He resisted all of Amy's attempts to draw him out− at the hotel, at the airport, on the airplane− giving hurried responses and burying his face in a pile of papers. It was only when the flight attendant offered coffee, and a muscle in Amy's back twitched as she reached for it, and the cup tipped, and the hot liquid puddled in Drew's lap that they began to talk.
Earlier in the year, each had lost a spouse of over thirty years. Drew's wife had died of a brain tumor, Amy's husband when his small airplane nose-dived to earth, the engine at full throttle − an accident, it was ruled.
They live in the same city. Both have grandchildren. They are about the same age. Consciously, or not, they both are looking to love again.
But relationships do not exist in vacuums. Drew is wealthy, and Amy is middle class. Amy is "new" in town - she and her husband moved to Charleston twenty-five years ago - while Drew's family has lived there for three centuries. Drew lives below Broad, a code word for high society, old families, power, and money. Amy's home is across the river.
Class warfare may be less violent than it was in the past, but when Drew invites Amy to the St Cecelia Ball, battle lines are drawn. In a city in which ancestry is important, the ball's membership is passed from father to son, and only those from the oldest families attend.
Family, friends, co-workers all weigh in on their relationship and choose sides. Allies are found in unexpected places. Opposition comes from among those who were thought to be friends. Though they are gone, even their spouses − through things they have done and things they have said − wield influence in the conflict that follows.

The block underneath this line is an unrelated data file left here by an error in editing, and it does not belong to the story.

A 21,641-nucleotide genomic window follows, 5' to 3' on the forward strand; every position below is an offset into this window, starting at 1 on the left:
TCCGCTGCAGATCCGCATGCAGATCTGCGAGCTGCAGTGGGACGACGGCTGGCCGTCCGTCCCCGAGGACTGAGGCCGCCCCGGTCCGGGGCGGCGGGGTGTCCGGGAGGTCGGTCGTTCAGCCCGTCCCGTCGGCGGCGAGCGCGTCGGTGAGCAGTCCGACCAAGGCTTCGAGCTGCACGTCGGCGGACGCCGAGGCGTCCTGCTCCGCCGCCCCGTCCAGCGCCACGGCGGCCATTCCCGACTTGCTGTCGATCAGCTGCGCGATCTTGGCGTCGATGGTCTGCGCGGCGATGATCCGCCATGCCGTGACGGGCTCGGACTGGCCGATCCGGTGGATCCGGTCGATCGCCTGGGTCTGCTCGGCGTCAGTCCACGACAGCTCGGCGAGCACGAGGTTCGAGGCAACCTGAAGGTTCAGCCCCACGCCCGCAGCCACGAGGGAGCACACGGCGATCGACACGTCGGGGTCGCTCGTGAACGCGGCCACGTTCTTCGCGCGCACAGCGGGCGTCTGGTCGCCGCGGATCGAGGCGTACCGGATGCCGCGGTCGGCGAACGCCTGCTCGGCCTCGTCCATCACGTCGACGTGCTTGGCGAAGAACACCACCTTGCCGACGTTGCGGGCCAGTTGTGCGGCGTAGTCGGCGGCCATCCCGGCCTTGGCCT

Amy begins to suspect that Drew is one of them, the rich snobs who despise her, while Drew concludes that Amy neither trusts him nor cares for him. As each questions the other's motives, their feelings for each other are tested, and Drew and Amy are challenged to consider if they truly want to fall in love again.
300 character teaser
Drew did not plan to fall in love that morning. He did not plan to make a new friend. . He resisted all of Amy's attempts to draw him out. But when the flight attendant offered coffee, a muscle in Amy's back twitched, the cup tipped, and the hot liquid puddled in Drew's lap. Then they began to talk!
Related collections and offers
|Product dimensions:||6.00(w) x 9.00(h) x 0.57(d)|
About the Author
CHRIS SALEWICZ has been writing on popular culture for more than 20 years. He wrote Bob Marley: Songs of Freedom. Salewicz edited the booklet contained in the 4-CD box set Tougher Than Tough: The Story Of Jamaican Music, and co-wrote the script for the 1999 movie Third World Cop, which broke Jamaican box office records.